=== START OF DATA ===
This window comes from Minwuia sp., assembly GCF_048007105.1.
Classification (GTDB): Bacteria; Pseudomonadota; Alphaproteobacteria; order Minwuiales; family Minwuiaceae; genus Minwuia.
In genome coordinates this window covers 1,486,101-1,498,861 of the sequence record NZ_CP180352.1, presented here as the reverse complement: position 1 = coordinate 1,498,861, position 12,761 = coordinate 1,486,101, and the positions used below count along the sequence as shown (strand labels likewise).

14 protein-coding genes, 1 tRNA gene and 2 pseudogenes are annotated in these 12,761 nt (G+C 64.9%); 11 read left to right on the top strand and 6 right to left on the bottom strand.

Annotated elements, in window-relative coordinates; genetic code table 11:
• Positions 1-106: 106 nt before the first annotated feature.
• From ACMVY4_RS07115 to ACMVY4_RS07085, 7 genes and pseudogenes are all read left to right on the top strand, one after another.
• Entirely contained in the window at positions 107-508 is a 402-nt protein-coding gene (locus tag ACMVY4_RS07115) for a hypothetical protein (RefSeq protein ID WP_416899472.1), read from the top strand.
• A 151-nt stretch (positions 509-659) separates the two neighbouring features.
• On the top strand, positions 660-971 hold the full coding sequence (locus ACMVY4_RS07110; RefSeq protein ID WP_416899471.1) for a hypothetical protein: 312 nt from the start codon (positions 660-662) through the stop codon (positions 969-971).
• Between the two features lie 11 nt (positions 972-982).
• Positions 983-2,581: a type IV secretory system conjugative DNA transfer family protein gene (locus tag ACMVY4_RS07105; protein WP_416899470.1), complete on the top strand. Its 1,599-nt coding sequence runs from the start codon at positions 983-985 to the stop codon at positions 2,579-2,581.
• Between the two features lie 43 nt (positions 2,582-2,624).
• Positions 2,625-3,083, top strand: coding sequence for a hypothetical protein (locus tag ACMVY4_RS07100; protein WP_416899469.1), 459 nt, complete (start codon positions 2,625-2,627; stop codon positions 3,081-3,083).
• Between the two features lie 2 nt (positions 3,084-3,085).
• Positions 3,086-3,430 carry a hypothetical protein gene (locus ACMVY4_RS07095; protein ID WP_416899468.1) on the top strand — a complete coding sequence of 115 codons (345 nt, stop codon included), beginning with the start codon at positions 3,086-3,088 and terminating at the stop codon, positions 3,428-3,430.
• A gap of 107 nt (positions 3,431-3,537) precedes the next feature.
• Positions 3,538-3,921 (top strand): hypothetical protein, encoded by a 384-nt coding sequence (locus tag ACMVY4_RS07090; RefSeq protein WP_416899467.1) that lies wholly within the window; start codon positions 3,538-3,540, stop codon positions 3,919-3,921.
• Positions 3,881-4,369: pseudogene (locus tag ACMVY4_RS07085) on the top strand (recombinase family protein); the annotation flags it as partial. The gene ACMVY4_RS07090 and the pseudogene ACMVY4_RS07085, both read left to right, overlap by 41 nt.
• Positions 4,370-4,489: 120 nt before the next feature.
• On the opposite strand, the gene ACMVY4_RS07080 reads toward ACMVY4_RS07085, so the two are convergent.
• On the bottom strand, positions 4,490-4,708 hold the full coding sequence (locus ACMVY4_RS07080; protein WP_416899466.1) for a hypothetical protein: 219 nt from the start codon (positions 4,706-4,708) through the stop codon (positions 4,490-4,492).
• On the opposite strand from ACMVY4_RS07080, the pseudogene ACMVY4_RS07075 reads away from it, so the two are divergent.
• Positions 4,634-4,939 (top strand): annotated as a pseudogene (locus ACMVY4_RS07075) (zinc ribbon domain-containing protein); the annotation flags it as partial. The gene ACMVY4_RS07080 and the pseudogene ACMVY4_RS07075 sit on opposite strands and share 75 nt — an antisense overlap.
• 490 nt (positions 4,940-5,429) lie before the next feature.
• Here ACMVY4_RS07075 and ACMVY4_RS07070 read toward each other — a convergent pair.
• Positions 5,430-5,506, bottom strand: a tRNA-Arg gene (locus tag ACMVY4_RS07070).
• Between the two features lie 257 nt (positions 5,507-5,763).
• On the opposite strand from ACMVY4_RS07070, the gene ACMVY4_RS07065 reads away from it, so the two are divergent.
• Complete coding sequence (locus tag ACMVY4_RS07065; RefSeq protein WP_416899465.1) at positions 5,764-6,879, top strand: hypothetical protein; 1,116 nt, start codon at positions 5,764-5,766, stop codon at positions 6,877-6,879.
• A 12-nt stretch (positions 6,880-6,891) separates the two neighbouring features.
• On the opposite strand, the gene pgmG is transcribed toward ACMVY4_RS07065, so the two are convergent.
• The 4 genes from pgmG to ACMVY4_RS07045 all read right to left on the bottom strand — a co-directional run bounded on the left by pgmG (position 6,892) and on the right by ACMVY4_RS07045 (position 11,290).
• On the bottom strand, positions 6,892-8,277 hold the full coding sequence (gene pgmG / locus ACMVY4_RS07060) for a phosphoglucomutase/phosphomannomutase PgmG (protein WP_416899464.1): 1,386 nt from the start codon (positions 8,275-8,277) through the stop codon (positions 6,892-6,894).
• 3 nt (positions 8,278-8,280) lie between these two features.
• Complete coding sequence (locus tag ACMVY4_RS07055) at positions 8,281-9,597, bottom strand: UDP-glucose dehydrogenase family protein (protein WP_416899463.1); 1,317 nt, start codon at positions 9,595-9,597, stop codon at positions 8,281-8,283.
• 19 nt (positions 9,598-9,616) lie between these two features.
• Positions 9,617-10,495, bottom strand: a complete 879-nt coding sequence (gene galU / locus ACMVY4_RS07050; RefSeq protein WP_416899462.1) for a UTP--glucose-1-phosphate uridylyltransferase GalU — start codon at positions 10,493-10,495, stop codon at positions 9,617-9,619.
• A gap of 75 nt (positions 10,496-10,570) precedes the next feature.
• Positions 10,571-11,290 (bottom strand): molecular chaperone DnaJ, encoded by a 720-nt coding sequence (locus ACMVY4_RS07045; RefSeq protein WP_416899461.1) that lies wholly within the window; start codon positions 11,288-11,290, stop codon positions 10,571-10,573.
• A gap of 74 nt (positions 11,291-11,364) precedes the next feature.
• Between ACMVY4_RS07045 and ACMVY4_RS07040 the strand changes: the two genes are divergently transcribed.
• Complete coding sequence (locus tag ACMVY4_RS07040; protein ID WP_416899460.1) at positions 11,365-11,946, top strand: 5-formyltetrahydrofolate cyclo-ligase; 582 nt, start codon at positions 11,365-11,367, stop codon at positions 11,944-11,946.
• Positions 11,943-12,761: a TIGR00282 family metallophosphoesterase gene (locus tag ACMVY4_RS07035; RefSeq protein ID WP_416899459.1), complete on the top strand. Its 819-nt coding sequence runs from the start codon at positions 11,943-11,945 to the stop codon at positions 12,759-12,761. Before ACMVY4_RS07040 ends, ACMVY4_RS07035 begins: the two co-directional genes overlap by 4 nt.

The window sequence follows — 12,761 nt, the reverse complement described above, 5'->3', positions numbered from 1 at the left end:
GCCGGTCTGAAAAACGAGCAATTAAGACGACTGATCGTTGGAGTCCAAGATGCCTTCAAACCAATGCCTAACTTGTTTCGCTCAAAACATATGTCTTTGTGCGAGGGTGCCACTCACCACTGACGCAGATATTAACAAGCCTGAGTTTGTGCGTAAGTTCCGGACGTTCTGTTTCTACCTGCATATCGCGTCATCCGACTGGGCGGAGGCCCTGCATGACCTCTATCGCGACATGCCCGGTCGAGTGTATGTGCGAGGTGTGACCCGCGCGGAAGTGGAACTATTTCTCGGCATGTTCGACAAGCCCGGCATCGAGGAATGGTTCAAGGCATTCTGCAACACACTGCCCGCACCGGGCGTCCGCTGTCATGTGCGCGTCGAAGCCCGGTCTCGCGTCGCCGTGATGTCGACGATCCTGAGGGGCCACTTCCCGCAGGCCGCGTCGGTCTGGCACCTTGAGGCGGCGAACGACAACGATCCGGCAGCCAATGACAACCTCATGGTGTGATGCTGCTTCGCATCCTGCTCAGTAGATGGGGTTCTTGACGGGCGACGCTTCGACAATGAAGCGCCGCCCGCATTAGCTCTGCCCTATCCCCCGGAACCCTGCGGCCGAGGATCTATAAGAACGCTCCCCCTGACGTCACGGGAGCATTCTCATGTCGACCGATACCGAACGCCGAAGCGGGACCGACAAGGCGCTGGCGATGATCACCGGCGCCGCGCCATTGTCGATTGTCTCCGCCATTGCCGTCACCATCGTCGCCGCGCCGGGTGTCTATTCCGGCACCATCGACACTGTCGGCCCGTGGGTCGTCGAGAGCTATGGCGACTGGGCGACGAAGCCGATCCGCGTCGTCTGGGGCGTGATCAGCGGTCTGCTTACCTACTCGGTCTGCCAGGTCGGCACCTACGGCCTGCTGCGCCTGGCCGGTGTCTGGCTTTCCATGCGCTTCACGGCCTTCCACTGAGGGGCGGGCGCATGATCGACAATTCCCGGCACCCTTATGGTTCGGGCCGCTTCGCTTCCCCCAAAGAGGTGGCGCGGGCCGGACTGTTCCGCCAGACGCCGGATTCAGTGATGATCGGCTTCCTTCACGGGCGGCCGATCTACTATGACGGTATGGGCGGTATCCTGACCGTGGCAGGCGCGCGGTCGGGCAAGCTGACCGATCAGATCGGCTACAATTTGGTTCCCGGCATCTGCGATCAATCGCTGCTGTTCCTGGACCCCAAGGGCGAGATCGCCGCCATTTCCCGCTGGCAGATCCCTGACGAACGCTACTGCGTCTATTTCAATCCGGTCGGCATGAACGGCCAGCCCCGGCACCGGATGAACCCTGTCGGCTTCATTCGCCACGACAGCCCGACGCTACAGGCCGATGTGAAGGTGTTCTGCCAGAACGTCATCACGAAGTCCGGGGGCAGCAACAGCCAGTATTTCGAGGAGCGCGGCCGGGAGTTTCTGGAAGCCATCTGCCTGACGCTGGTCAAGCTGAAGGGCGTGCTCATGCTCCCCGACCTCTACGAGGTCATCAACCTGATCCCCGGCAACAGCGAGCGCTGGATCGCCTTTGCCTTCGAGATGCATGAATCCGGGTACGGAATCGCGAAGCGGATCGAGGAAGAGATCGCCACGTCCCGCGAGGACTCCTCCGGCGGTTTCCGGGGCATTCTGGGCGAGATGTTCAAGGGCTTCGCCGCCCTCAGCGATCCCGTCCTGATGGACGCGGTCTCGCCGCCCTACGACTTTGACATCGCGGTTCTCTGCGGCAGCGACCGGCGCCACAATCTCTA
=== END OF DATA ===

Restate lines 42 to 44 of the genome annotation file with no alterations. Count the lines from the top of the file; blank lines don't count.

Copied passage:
• Between ACMVY4_RS07045 and ACMVY4_RS07040 the strand changes: the two genes are divergently transcribed.
• Complete coding sequence (locus tag ACMVY4_RS07040; protein ID WP_416899460.1) at positions 11,365-11,946, top strand: 5-formyltetrahydrofolate cyclo-ligase; 582 nt, start codon at positions 11,365-11,367, stop codon at positions 11,944-11,946.
• Positions 11,943-12,761: a TIGR00282 family metallophosphoesterase gene (locus tag ACMVY4_RS07035; RefSeq protein ID WP_416899459.1), complete on the top strand. Its 819-nt coding sequence runs from the start codon at positions 11,943-11,945 to the stop codon at positions 12,759-12,761. Before ACMVY4_RS07040 ends, ACMVY4_RS07035 begins: the two co-directional genes overlap by 4 nt.